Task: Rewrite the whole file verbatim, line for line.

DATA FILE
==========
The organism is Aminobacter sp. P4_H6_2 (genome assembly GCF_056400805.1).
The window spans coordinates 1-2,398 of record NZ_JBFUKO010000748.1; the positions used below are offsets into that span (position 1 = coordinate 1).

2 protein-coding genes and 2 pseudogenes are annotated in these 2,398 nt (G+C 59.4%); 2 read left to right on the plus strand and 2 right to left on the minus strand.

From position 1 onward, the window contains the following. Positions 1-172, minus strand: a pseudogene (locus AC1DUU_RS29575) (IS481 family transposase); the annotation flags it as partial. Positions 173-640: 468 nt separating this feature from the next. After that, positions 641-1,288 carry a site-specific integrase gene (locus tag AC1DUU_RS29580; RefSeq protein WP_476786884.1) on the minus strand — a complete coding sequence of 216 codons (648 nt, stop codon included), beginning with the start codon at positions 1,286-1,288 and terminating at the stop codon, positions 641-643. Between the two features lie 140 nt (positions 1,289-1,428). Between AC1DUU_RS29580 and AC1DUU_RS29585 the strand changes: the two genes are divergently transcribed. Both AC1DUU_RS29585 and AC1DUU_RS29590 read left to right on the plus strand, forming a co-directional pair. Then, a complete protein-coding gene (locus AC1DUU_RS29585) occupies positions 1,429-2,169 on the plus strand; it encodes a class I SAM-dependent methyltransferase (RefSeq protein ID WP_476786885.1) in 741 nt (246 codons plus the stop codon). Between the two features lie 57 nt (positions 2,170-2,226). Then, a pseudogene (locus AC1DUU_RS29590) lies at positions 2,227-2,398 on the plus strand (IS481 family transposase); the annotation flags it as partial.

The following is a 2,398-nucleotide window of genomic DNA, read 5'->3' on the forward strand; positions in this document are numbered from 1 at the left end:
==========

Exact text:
The organism is Aminobacter sp. P4_H6_2 (genome assembly GCF_056400805.1).
The window spans coordinates 1-2,398 of record NZ_JBFUKO010000748.1; the positions used below are offsets into that span (position 1 = coordinate 1).

2 protein-coding genes and 2 pseudogenes are annotated in these 2,398 nt (G+C 59.4%); 2 read left to right on the plus strand and 2 right to left on the minus strand.

From position 1 onward, the window contains the following. Positions 1-172, minus strand: a pseudogene (locus AC1DUU_RS29575) (IS481 family transposase); the annotation flags it as partial. Positions 173-640: 468 nt separating this feature from the next. After that, positions 641-1,288 carry a site-specific integrase gene (locus tag AC1DUU_RS29580; RefSeq protein WP_476786884.1) on the minus strand — a complete coding sequence of 216 codons (648 nt, stop codon included), beginning with the start codon at positions 1,286-1,288 and terminating at the stop codon, positions 641-643. Between the two features lie 140 nt (positions 1,289-1,428). Between AC1DUU_RS29580 and AC1DUU_RS29585 the strand changes: the two genes are divergently transcribed. Both AC1DUU_RS29585 and AC1DUU_RS29590 read left to right on the plus strand, forming a co-directional pair. Then, a complete protein-coding gene (locus AC1DUU_RS29585) occupies positions 1,429-2,169 on the plus strand; it encodes a class I SAM-dependent methyltransferase (RefSeq protein ID WP_476786885.1) in 741 nt (246 codons plus the stop codon). Between the two features lie 57 nt (positions 2,170-2,226). Then, a pseudogene (locus AC1DUU_RS29590) lies at positions 2,227-2,398 on the plus strand (IS481 family transposase); the annotation flags it as partial.

The following is a 2,398-nucleotide window of genomic DNA, read 5'->3' on the forward strand; positions in this document are numbered from 1 at the left end: